While we have good knowledge of radiative fluxes at the top of the atmosphere and at specific surface sites, observations of atmospheric profiles of radiative heating, particularly in cloudy sky conditions, have been largely unavailable. Current estimates of cloudy sky radiative heating in the tropics are typically based on model simulations, residuals from total heat and moisture budgets, or satellite observations. The remote sensing observations taken at the Department of Energy's Atmospheric Radiation Measurement program's sites on the islands of Nauru and Manus in the tropical western Pacific region provide a more direct method of calculating all sky heating rate profiles with high vertical and temporal resolution. We have calculated radiative heating rate profiles for several months at each of these sites using observed and retrieved inputs of water vapor, condensed water, phase, particle size, and mass.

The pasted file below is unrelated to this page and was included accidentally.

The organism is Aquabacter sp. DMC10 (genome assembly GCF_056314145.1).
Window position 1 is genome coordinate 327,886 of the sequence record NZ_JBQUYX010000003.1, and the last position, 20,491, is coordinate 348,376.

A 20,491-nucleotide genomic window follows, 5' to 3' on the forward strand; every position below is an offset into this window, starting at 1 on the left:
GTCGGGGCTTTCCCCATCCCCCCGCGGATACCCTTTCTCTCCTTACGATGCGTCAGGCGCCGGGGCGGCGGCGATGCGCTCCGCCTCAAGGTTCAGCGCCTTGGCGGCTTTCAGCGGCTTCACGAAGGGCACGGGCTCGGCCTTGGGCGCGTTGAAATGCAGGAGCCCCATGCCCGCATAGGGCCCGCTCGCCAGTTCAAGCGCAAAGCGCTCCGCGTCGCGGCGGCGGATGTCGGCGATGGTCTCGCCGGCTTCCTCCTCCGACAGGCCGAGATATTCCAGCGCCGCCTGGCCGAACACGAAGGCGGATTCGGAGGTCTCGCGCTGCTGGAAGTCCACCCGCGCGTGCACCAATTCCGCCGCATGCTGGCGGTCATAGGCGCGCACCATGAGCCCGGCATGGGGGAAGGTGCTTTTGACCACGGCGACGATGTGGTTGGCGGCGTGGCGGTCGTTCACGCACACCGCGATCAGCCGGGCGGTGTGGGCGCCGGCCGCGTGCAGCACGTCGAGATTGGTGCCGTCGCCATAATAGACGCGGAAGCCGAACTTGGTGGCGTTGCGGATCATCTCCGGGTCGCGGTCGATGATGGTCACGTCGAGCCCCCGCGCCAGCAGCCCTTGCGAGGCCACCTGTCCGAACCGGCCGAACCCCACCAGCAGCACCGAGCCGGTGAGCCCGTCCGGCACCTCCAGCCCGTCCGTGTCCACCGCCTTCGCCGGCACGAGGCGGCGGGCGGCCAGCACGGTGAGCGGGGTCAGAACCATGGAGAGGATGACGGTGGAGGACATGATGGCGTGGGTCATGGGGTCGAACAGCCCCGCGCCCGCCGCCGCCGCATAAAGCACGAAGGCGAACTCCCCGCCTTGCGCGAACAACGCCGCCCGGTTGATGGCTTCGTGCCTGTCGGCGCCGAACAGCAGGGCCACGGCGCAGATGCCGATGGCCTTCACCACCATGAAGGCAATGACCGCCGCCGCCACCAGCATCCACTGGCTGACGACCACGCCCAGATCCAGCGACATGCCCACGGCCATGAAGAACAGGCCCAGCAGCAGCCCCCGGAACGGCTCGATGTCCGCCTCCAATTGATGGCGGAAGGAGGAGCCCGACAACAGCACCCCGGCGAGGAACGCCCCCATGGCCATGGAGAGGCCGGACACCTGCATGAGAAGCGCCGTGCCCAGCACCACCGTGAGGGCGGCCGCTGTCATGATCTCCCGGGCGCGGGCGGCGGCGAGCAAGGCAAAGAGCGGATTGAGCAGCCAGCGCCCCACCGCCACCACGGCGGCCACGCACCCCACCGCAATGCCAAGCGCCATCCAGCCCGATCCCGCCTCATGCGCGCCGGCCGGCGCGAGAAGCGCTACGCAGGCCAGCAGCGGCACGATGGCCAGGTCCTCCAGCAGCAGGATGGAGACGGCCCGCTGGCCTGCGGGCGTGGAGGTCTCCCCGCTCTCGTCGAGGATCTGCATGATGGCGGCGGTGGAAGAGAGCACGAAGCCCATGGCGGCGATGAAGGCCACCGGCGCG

In this paper, we present analysis of the components of the radiative energy budget at the ARM sites from the observed surface radiative fluxes, top of atmosphere fluxes from the Geostationary Meteorological Satellite (GMS), and the calculated vertical distribution of heating rates. We compare this radiative energy budget dataset to model output from the NCAR Community Atmosphere Model (CAM 3.0), and the Multi-Scale Modeling Framework (MMF). The models are run using observed sea surface temperature for this comparison. We find that the CAM generally has better agreement with the surface and top-of-atmosphere energy budgets, while the MMF shows better agreement with the vertical distribution of heating in the atmosphere.